And then the reporting let on that, despite the rhetoric, it was not really about moving the decisions “closer to the land” either. Over 95% of BLM employees are already “in the field,” in the states with pubic lands, and in the field offices scattered across rural counties all around the western states. Consider this article by Bloomberg Environment: “Land Bureau Power Stays in Washington as Headquarters Moves West” that reports:
A review team is consolidating major Bureau of Land Management decision-making at Interior headquarters in Washington at a time when department officials are saying public lands decisions should be made in the West, according to former BLM officials.
Interior says it is moving BLM headquarters to Grand Junction, Colo., beginning in mid-September so that officials making decisions about federal lands, oil, gas, and coal can be close to the people and places those decisions affect.
But the opposite is happening, said a former high-level BLM official who left the agency during the Trump administration and spoke on condition of anonymity.
All indications suggest that the decision to scatter BLM across the west and locate its nominal HQ in Grand Junction is all about consolidating power in the bowels of backrooms, and in corporate boardrooms, and moving it far away from public oversight.
Instead, with top-down decisions being made in DC, the relocated BLM is likely more akin to a Roman governor in some occupied land – There to bring the Emperor’s decree to the locals.
In Colorado the examples also abound. In western Colorado, after a decade of working closely with local communities and a variety of stakeholders, the Trump BLM invented an entirely new proposal for public lands, throwing open Colorado’s North Fork Valley and nearly a million more acres besides, to expanded fracking, mining, and other harmful management. And in eastern Colorado, the draft land use plan there is likewise a far cry from what the agency had been working with local communities toward for years.
Despite the lure of an economic boost from the BLM’s partial-relocation, however diminished from the promises, and contrary to the pledges of a “government closer to the people,” what is and should have always been obvious is that one cannot separate the policy being implemented from the inimical intent behind it. And that is very true with the BLM’s fractional dislocation to the west and Grand Junction.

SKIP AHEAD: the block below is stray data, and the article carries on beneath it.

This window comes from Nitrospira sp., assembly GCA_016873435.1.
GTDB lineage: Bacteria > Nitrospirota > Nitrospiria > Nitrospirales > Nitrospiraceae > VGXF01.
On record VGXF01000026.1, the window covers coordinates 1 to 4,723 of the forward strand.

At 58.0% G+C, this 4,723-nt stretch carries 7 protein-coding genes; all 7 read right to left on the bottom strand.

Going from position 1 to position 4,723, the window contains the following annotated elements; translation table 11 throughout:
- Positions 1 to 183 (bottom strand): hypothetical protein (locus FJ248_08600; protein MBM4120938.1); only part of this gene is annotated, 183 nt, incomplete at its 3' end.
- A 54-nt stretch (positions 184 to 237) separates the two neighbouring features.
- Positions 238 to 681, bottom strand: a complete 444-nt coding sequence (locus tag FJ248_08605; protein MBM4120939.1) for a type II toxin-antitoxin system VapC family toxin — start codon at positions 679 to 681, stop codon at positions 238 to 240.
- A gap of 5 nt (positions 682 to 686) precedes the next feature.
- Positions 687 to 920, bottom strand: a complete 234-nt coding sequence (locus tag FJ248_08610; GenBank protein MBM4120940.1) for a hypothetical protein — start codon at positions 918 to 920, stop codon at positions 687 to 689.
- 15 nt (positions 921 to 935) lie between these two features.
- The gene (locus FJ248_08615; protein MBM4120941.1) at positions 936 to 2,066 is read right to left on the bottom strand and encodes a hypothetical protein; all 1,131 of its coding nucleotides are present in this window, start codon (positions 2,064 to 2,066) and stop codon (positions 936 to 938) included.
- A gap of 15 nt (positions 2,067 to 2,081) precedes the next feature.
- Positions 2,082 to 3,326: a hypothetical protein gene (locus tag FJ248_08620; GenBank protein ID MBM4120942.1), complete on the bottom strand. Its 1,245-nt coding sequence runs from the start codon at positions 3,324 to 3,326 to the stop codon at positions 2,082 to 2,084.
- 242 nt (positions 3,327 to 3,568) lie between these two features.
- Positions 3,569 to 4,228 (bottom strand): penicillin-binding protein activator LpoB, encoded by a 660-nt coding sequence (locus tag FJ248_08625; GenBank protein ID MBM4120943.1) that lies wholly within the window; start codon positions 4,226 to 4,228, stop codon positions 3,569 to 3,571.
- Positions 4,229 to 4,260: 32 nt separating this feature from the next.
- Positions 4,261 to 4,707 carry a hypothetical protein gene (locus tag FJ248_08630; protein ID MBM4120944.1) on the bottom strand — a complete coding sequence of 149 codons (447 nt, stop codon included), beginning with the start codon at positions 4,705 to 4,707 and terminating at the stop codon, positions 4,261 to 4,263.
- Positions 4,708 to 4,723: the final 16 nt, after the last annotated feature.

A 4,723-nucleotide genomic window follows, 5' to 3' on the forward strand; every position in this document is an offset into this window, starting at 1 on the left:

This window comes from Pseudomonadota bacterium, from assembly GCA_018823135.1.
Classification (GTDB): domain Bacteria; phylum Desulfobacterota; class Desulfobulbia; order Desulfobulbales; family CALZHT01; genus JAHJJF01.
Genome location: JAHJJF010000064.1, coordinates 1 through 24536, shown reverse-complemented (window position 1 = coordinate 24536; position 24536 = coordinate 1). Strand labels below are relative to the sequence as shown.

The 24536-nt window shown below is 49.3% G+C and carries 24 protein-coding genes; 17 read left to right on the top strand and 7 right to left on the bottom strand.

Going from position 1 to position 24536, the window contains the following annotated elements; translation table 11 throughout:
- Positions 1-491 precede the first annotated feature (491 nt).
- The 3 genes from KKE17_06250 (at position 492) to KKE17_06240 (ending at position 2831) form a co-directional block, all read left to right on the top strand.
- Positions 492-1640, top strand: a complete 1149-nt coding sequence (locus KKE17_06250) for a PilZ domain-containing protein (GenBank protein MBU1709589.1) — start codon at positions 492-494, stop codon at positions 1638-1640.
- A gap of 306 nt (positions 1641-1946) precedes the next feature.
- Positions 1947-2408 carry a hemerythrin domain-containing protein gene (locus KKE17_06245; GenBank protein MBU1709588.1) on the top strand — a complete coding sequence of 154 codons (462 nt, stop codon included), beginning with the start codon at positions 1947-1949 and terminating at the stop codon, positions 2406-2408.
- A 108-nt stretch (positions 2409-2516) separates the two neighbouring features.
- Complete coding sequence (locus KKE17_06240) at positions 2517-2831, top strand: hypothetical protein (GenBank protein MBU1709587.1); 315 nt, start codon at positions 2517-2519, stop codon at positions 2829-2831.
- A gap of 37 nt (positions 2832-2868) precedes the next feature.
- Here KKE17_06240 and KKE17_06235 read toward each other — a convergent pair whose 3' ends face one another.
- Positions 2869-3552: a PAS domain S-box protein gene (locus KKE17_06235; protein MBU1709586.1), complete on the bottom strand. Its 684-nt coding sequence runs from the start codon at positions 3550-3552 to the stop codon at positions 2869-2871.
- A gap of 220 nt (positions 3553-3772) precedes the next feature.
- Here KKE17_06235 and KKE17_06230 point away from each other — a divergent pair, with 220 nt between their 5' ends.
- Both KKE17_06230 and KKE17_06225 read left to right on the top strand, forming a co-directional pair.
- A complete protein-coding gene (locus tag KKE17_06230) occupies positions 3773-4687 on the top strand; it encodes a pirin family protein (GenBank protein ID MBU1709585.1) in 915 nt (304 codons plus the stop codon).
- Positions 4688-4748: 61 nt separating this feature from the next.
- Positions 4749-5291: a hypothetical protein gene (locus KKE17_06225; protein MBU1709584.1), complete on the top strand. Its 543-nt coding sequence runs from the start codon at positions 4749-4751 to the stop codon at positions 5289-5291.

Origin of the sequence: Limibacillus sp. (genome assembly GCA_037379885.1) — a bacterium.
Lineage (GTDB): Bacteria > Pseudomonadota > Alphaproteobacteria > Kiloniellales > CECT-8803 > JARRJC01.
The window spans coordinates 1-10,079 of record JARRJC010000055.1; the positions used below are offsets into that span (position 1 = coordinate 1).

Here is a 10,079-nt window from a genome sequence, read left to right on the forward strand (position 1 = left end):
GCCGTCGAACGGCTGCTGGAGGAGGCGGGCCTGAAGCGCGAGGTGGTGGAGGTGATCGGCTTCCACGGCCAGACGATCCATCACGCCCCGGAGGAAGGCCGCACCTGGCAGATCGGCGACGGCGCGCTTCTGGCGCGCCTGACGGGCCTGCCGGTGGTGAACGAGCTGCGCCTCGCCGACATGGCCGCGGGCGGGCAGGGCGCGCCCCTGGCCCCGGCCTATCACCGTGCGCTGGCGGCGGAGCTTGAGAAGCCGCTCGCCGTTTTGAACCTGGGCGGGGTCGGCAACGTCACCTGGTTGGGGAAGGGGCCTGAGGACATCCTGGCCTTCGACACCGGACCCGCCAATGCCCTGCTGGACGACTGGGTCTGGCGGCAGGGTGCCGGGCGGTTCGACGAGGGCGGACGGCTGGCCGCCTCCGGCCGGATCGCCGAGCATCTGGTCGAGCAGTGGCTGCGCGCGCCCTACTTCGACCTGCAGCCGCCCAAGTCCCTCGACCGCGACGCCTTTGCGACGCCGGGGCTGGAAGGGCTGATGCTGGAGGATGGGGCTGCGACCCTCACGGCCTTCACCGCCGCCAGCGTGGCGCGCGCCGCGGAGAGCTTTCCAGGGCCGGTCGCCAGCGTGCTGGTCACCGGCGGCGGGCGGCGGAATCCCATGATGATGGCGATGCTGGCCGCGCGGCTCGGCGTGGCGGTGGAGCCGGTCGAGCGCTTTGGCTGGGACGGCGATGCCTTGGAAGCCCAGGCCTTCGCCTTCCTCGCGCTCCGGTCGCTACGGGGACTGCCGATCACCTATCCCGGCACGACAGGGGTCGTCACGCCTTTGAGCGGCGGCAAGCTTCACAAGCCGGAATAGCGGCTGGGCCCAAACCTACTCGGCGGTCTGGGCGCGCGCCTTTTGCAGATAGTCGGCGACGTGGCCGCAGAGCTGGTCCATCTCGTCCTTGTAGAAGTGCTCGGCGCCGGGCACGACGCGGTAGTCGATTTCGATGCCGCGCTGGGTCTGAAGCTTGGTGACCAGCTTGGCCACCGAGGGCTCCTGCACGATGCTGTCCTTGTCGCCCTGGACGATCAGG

High in the San Juan Mountains and rising from the porous geology of the Grand Mesa, the headwaters to the Gunnison River – the second largest tributary in the Colorado River system – are among the areas in our nation most threatened from climate change.
The Gunnison River Basin is among the most threatened in the nation from climate change, with major portions of its watershed among the nation’s most-impacted from warming.
The Gunnison Basin, the land drained by the river and its tributaries, stretches from the northern slopes of the San Juan Mountains, from the Sawatch and Elk mountains just west of the Continental Divide, from the West Elks and Grand Mesa, to the eastern flanks of the Uncompahgre Plateau.
The Gunnison and its tributaries start at some of the highest elevations in the U.S. and it joins the muddy Colorado River in the desert at the edge of canyon country in Grand Junction – the confluence being that city’s namesake.
It’s a storied river, full of promise and misery, luck and misfortune, chance connections and betrayals. It’s history, and prehistory, is rich, including the Ute Tribes that lived and farmed there for centuries, with Spanish priests and explorers searching for wealth and a route to connect New Spain with missions on the coast. The region is full of stories, French-Canadian fur trappers, mountain men, guides, and miners. Finally, it is the story of the settlers who turned the valley lands to agriculture. Some of Colorado’s most productive farm and ranches are watered by the Gunnison, square in climate change’s cross-hairs.
Crawford, Colo sits in Delta County on the Montrose County line, and near the Black Canyon of the Gunnison National Park. Delta and Montrose counties are both among seventy-one U.S. counties being most impacted by warming.
Now a new county-by-county look from the Washington Post shows just how threatened the Gunnison Basin is from the climate crisis.
The August 13 report, “2°C: Beyond the Limit: Extreme climate change has arrived in America,” identifies seventy-one U.S. counties that have already hit the “two degree” threshold of warming.
But global warming does not heat the world evenly.
A Washington Post analysis of more than a century of National Oceanic and Atmospheric Administration temperature data across the Lower 48 states and 3,107 counties has found that major areas are nearing or have already crossed the 2-degree Celsius mark.
…Seventy-one [U.S.] counties have already hit the 2-degree Celsius mark.
This 2°C threshold is broadly identified as the too-far-gone global benchmark to avoid even more catastrophic climate disruption. Eight of the seventy-one counties on the Washington Post list are in Colorado.